Practicing ArchitecturePracticing Architecture
In Memoriam: Elmer E. Botsai, FAIA, 54th AIA President
Elmer E. Botsai, FAIA, AIA President from 1977-78 and former dean of the University of Hawaii’s architecture school, known for his leadership in strengthening the connections between practice and academia, died on Aug. 28 in Honolulu. He was 85.
When he was elected AIA president, no other head of an academic program had ever held that AIA office before, and throughout his tenure as an AIA leader, he emphasized continuing education and professional development. In his professional career, Botsai also specialized in building failures and forensics, investigating unforeseen decay in major building commissions.
A native of Roseville, Calif., Botsai briefly served in the United States Army before studying architecture at the University of California-Berkeley. He graduated in 1954, and founded the firm Botsai Overstreet in 1963 in San Francisco.
In the 1970s, Botsai embarked on two career transitions that would come to define his legacy as a leader: He was appointed the first chair of the University of Hawaii at Manoa’s architecture school in 1976 and he ascended to the highest levels of AIA national leadership. Botsai was elected AIA Treasurer in 1972, and was an AIA Vice President from 1975-76.
One concern Botsai emphasized as AIA president was the financial sustainability of the profession, though he didn’t see the need to make money as the architect’s highest calling. “I know there are some architects who see profitability as the big goal, and I feel sorry for them,” he said, according to Legacy of Leadership: the Presidents of the American Institute of Architects. Another important directive was changing the composition of the national board to include the first non-architect public member.
Botsai became dean of the University of Hawaii at Manoa’s architecture program in 1980, a position he held for 10 years. Throughout his academic tenure and after it, Botsai continually encouraged cross-pollination between professors and practitioners, continuing his professional life with Group 70 International. To ensure that other academics would be able to bring cutting-edge pedagogy earned in the professional realm into their classrooms, he and his wife Sharon Botsai funded the creation of the Elmer Botsai Professional Practice and Research Award at the university. This fund allows tenured or tenure-tracked professors to work at architecture firms and bring their research experiences back to students.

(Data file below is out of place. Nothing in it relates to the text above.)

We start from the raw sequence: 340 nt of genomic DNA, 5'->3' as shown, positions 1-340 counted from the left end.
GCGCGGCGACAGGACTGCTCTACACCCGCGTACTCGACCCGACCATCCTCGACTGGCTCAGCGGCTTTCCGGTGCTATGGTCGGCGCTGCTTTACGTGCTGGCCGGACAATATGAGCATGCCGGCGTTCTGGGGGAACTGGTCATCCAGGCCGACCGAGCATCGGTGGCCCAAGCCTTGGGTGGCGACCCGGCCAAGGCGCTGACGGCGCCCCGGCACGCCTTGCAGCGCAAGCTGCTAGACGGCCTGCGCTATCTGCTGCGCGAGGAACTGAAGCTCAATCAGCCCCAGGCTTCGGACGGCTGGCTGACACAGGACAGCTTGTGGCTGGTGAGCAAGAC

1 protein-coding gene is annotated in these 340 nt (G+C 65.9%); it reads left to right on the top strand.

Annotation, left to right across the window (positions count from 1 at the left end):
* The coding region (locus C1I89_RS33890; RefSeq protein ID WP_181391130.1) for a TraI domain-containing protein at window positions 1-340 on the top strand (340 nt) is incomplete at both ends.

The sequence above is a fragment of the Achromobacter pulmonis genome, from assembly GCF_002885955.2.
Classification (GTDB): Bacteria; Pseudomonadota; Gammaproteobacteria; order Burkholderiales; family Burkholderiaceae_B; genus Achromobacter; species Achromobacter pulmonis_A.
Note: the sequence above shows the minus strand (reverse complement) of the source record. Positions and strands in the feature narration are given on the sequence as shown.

Throughout his career, Botsai was known for his detail-oriented mastery of corrosive maladies many architects don’t bother unraveling: water infiltration, membrane and sealant failures, and dry rot. Colleagues remember his exacting standards and blunt candor. “There was never any doubt where Elmer stood on an issue of interest to him,” said former AIA President Donald Hackl, FAIA. “He said what he said because of his conviction, not for oratorical impact. Elmer was to the AIA what Harry Truman was to the U.S.A.”
Soon after his term as president, Botsai led a delegation of American architects and academics on a trade mission to China. He was president of the Hawaii Society AIA in 1985, and was later awarded the AIA Hawaii State Council Medal of Honor. With his state component, Botsai led the creation of a local architects speakers bureau, and was responsible for helping the broader board membership get involved in more positions of leadership. Botsai has also co-authored four books on building technology.
Botsai is survived by his wife Sharon, his daughter Kiana, his sons Donald and Kurt (from a previous marriage to Patricia Botsai), and four grandchildren. Memorial services will be held at 4:00 PM on Sept. 14 at Calvary by the Sea Lutheran Church in Honolulu, Hawaii.